As a former pastor, I appreciated Mark Batterson's upfront take on those who complain the loudest in his church ("Thou Shalt Offend Pharisees," July/August). After more than 30 years in the ministry, I still grow tired of the Pharisees within the church who bring their lists of exactly how things should be done—just because that's the way Brother Joe did it 20 years ago. I believe I speak for most pastors when I say I would rather deal with the issues that accompany 100 new believers than the gripes of even a few Pharisees in the church.
Thank you, Mark Batterson, for voicing one of the most forgotten nuggets of wisdom for pastors: Be yourself. It took me years of people-pleasing, role-playing and feeling like I couldn't be who God created me to be to finally learn this lesson. It's amazing how once I stopped trying to become a pastor and started just being myself, that's when I actually became a better and more effective leader.
I have traveled throughout the world and am blessed to see God moving in every region of the globe. Because of that, I always feel great joy when magazines and various publications take a step back from covering the events of their own country and get a worldwide view ("Listen to the Global Church," July/August). I believe that is much closer to what the Lord sees from His glorious throne. He is moving! Whether we see it or not, He is as active in the global church as He was when the body was first formed. Thank you for reminding your readers of this.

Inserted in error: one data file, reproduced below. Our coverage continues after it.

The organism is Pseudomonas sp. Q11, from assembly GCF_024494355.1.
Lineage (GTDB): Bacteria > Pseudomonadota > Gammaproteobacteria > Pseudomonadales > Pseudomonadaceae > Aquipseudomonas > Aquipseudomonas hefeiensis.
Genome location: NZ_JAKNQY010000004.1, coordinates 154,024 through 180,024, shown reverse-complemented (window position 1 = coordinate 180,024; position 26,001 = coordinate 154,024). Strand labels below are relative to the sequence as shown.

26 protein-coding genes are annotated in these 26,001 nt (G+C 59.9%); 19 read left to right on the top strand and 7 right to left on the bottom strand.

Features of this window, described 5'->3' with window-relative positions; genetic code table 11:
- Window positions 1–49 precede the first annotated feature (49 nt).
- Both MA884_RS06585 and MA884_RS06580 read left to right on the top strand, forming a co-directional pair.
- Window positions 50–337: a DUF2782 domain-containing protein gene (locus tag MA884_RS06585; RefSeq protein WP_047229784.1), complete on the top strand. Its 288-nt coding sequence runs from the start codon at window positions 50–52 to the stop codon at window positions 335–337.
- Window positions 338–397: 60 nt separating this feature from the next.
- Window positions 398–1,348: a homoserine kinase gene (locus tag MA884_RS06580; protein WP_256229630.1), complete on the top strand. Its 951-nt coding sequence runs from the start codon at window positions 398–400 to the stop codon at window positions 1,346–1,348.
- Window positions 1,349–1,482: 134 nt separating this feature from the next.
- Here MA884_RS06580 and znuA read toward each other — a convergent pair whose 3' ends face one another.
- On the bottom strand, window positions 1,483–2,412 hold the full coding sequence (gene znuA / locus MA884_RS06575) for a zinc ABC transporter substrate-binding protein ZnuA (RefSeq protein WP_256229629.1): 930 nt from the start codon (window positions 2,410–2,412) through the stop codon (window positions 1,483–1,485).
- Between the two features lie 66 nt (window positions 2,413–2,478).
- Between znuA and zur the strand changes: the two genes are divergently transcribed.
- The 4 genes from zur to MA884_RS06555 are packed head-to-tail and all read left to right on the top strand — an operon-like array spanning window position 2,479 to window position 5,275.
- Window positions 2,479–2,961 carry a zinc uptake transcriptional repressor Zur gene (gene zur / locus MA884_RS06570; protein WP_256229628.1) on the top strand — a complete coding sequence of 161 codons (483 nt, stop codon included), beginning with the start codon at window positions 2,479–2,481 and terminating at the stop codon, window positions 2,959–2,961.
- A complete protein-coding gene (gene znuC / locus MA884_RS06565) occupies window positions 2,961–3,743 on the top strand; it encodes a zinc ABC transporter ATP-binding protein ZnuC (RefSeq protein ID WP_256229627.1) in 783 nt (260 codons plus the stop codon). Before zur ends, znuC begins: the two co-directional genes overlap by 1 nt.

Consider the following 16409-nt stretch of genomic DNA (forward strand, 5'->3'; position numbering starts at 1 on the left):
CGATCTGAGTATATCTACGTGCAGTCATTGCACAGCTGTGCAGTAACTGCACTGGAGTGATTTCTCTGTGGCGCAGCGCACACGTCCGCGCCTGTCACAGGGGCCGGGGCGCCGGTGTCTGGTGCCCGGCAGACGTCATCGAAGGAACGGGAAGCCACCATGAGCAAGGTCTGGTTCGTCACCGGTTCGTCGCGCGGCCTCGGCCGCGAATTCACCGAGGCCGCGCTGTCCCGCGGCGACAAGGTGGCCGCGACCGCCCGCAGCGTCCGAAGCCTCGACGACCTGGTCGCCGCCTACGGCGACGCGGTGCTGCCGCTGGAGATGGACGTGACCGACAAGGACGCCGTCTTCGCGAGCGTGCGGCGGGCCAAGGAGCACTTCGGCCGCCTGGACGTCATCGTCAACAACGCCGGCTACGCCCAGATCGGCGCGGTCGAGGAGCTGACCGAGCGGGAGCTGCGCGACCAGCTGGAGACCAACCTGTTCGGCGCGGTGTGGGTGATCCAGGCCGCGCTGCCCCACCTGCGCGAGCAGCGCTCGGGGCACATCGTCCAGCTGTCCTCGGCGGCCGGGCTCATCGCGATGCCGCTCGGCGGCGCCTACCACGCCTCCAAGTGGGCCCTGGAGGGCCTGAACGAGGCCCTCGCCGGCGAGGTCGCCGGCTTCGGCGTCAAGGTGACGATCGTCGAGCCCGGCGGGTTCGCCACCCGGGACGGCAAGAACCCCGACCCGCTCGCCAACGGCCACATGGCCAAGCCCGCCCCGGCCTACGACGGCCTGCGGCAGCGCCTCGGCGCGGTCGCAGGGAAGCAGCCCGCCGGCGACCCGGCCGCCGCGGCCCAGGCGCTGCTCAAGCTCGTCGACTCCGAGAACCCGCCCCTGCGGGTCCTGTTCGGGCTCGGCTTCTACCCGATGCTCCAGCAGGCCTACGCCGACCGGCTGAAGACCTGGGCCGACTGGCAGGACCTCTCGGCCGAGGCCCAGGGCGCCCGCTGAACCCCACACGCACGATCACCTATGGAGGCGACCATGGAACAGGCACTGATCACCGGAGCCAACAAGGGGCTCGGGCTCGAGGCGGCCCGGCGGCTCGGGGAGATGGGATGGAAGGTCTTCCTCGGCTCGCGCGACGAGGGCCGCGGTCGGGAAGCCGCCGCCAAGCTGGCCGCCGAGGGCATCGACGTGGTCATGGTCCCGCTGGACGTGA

Johannesburg, South Africa
Call me old-fashioned, but I think we should spend our time sharing the gospel with living beings, not fictional characters that only exist in cyberspace ("Virtual Church," July/August). Doesn't anyone else see the irony of ministries and churches pouring countless hours and dollars into reaching "virtual" people rather than the real ones? Don't misunderstand me: I'm all about reaching people where they are, and people are certainly online in droves today. But why not put our efforts more into reaching those operating these Second Life avatars rather than their alter egos?